Newly divorced parents in Virginia may be confused about the different types of child support cases that exist. While some exes handle child support privately by paying it directly to the custodial parent, others pay child support through a state system. The type of child support case determines how the payment is handled; the most common types are called IV-D, IV-A, IV-E and non-IV-D.
The term “IV” comes from Title IV of the 1975 Social Security Act, which governs grant monies to states that are used to provide social services and financial aid to needy families and children. IV-D cases are those in which the Office of Child Support Involvement is involved at the request of the custodial parent; the OCSE may have established paternity, located the noncustodial parent or enforced a child support order that had been unpaid. On the other hand, IV-A cases are automatically referred to the OCSE because the custodial parent receives some form of public assistance. IV-E cases, which are also automatically referred to the OCSE, come into play when foster parents are involved.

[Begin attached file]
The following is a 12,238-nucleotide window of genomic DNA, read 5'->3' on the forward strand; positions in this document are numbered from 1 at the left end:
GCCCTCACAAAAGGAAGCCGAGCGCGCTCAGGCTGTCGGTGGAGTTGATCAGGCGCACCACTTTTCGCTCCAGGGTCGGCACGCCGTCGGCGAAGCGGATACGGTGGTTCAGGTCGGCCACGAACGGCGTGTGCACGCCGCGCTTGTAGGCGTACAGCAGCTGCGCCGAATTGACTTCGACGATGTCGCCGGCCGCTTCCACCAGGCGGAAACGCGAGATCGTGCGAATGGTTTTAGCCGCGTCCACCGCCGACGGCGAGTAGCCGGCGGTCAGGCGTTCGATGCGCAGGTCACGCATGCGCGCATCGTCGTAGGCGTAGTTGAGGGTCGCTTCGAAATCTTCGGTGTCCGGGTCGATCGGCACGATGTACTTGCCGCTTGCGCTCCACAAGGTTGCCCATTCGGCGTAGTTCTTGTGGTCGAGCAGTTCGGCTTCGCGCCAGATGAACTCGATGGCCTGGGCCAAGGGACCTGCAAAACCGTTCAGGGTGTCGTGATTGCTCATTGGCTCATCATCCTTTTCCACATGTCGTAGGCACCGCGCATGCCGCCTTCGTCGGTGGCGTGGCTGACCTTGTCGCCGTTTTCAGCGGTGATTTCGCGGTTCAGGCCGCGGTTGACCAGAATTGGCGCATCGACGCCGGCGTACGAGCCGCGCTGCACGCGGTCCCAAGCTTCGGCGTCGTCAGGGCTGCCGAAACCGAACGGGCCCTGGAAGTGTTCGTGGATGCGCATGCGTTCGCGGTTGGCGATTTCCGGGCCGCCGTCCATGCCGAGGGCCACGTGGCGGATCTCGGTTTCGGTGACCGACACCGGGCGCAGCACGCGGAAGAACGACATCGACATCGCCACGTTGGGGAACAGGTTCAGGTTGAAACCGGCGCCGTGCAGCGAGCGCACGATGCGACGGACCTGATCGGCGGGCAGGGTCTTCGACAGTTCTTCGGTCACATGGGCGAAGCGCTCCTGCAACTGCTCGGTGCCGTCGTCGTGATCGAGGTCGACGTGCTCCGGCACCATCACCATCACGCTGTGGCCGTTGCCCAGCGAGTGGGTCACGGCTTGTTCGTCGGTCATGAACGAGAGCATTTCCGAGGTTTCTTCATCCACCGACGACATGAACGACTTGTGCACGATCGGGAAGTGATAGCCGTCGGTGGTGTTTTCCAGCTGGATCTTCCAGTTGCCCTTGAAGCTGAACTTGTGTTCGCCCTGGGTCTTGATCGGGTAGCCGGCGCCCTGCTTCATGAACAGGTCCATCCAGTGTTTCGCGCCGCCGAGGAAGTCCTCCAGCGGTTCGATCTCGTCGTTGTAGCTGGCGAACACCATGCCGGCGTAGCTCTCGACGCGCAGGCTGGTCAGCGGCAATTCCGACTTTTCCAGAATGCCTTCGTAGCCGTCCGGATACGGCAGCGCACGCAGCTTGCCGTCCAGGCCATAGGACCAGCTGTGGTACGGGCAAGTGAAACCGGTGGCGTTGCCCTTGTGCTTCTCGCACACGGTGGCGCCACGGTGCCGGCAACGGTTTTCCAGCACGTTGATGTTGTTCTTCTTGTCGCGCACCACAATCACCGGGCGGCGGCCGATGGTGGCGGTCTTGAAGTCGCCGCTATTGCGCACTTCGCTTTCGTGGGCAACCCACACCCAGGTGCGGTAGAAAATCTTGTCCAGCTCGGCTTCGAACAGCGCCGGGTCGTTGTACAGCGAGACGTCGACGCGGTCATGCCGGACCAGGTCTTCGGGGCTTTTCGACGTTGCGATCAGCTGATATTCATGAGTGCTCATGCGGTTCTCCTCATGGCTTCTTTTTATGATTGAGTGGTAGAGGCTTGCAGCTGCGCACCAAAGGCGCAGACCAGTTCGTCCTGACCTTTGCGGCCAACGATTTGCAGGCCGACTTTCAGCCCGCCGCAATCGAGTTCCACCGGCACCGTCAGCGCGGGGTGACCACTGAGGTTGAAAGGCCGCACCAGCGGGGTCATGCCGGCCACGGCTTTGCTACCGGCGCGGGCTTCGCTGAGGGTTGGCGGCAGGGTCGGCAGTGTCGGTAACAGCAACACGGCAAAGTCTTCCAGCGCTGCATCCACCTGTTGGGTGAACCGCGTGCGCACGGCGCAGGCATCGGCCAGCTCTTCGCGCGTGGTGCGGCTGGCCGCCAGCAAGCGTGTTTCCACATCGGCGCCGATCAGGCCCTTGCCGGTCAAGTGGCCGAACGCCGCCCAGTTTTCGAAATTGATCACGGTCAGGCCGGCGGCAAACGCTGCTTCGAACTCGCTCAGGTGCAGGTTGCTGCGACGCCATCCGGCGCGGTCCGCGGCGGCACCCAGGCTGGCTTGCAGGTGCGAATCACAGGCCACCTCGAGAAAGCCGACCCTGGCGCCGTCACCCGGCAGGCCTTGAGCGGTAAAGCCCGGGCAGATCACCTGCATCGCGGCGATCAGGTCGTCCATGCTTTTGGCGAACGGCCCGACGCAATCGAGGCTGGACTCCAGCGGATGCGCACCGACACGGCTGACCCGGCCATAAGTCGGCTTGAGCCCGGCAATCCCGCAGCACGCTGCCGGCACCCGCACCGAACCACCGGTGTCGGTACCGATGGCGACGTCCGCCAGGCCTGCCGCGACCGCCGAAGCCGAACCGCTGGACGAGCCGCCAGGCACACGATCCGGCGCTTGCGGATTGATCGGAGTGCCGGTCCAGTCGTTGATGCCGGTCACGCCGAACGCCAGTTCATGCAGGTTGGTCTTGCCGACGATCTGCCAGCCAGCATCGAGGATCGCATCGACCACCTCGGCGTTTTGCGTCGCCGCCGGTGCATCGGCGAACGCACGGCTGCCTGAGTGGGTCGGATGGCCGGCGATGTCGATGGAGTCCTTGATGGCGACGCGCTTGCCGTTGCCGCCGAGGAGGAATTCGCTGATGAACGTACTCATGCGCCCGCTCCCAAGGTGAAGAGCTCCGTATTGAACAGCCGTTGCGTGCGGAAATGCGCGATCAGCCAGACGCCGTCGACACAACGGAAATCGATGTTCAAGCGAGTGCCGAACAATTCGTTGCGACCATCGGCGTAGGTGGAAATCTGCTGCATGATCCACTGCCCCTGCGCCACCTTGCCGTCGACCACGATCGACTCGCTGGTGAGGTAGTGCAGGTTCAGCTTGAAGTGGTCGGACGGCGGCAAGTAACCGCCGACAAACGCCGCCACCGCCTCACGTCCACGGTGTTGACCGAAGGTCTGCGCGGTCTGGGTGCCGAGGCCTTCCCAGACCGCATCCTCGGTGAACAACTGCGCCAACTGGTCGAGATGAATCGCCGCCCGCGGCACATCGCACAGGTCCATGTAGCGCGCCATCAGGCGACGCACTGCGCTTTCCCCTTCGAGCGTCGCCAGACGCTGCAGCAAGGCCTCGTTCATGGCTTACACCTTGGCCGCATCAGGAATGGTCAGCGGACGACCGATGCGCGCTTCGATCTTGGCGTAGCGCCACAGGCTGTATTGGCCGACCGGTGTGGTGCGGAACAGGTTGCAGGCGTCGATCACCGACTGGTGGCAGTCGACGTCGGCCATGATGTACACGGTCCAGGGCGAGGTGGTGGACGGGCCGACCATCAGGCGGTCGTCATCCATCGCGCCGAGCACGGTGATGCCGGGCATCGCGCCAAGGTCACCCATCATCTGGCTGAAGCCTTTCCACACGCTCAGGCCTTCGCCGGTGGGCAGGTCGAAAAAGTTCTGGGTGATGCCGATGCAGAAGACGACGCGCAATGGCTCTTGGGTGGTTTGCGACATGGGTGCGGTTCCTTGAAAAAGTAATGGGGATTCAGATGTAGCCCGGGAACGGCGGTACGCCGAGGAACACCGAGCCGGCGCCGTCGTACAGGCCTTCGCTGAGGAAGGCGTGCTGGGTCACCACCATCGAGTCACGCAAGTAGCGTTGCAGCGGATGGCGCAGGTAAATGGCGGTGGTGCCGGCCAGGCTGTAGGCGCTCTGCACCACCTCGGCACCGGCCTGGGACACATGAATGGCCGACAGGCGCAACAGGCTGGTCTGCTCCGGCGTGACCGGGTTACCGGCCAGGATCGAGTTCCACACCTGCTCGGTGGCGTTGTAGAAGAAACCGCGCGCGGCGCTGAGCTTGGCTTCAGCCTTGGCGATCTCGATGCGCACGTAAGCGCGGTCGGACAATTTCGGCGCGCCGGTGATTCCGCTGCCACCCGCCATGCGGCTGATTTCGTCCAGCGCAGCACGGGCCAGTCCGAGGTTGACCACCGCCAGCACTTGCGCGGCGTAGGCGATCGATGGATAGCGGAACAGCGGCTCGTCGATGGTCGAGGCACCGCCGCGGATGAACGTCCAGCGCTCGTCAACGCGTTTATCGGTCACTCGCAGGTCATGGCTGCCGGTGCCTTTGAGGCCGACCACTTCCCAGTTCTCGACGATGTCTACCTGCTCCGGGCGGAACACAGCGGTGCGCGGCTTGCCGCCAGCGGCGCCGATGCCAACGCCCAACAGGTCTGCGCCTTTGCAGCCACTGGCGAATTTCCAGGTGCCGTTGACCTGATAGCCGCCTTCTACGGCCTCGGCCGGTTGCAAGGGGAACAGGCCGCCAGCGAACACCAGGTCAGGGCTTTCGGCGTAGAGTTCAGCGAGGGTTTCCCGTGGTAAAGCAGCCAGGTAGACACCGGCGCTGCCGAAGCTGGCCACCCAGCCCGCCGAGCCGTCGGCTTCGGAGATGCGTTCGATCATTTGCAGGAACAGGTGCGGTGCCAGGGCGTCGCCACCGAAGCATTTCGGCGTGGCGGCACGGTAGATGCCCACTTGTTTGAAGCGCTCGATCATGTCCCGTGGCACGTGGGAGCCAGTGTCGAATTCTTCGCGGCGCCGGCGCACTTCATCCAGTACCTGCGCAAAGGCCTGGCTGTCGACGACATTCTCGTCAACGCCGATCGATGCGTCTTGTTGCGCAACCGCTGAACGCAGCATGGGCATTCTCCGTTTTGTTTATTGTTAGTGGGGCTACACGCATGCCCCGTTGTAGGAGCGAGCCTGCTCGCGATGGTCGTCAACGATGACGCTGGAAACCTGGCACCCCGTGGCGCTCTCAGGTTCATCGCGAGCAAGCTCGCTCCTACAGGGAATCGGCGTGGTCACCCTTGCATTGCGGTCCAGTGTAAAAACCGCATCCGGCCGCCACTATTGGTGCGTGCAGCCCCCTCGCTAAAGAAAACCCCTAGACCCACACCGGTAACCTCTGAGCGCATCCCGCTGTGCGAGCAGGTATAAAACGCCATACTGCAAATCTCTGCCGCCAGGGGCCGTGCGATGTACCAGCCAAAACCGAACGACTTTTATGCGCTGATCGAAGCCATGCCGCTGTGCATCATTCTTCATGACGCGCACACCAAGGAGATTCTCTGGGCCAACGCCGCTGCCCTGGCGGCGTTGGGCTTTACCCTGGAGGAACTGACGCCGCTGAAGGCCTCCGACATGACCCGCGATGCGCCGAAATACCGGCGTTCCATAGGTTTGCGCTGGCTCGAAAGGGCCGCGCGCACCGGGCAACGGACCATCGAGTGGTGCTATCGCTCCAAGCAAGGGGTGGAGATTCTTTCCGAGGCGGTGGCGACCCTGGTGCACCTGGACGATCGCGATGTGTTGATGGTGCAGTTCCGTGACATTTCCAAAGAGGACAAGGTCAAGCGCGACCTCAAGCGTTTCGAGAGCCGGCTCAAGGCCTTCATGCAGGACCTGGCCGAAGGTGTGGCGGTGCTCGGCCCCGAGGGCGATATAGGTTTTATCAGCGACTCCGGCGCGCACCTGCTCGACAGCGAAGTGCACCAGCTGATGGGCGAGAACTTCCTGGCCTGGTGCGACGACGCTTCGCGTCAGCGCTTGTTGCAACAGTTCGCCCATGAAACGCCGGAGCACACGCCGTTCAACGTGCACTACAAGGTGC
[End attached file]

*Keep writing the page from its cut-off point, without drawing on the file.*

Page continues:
However, non-IV-D cases make up the majority of post-divorce child support issues. In these cases, child support is established privately and maintained through direct payments from the noncustodial parent to the custodial parent. This kind of case can become an IV-D case if the noncustodial parent fails to adhere to the terms of the agreement or pay outstanding child support.
Understanding the child support system can be important for both parents. These designations help the government track the use of child support as well as provide a basis for enforcement of unpaid support orders. A family law attorney can work with a client to establish a child support order, modify an existing order or seek enforcement of unpaid support.